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Title: Why the embryo still matters: CSF and the neuroepithelium as interdependent
Authors: Gato Casado, Ángel Luis
Desmond, Mary E.
Issue Date: 2009
Publisher: Elsevier
Description: Producción Científica
Citation: Developmental Biology, 2009, p. 1-10
Abstract: The key focus of this review is that both the neuroepithelium and embryonic cerebrospinal fluid (CSF) work in an integrated way to promote embryonic brain growth, morphogenesis and histiogenesis. The CSF generates pressure and also contains many biologically powerful trophic factors; both play key roles in early brain development. Accumulation of fluid via an osmotic gradient creates pressure that promotes rapid expansion of the early brain in a developmental regulated way, since the rates of growth differ between the vesicles and for different species. The neuroepithelium and ventricles both contribute to this growth but by different and coordinated mechanisms. The neuroepithelium grows primarily by cell proliferation and at the same time the ventricle expands via hydrostatic pressure generated by active transport of Na+ and transport or secretion of proteins and proteoglycans that create an osmotic gradient which contribute to the accumulation of fluid inside the sealed brain cavity. Recent evidence shows that the CSF regulates relevant aspects of neuroepithelial behavior such as cell survival, replication and neurogenesis by means of growth factors and morphogens. Here we try to highlight that early brain development requires the coordinated interplay of the CSF contained in the brain cavity with the surrounding neuroepithelium. The information presented is essential in order to understand the earliest phases of brain development and also how neuronal precursor behavior is regulated.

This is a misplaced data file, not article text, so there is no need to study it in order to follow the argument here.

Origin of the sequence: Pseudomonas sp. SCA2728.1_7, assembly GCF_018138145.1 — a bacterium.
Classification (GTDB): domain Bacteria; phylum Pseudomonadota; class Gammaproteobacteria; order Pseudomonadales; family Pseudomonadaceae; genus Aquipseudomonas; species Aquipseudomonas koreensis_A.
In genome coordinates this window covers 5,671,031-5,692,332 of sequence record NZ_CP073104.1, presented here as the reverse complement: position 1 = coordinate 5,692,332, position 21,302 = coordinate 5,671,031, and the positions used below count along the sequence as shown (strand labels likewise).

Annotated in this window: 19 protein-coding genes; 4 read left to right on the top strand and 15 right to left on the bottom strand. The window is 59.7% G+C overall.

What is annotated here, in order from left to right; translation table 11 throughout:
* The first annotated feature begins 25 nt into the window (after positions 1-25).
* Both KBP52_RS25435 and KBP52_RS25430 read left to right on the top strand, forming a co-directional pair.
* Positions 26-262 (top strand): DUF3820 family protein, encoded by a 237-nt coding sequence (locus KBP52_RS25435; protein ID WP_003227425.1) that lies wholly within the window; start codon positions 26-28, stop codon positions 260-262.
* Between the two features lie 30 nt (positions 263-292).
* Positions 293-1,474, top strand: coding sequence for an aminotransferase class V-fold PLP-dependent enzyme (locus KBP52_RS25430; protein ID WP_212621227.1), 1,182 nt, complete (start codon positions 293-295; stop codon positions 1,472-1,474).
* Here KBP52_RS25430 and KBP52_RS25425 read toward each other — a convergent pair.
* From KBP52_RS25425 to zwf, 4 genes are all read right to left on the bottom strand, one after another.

Keywords: Cerebro
Embriologia humana
Fluidos orgánicos
ISSN: 0012-1606
Peer Review: SI
DOI: 10.106/j.ydbio.2008.12.029
Language: eng
Rights: info:eu-repo/semantics/openAccess
Appears in Collections:DEP04 - Artículos de revista

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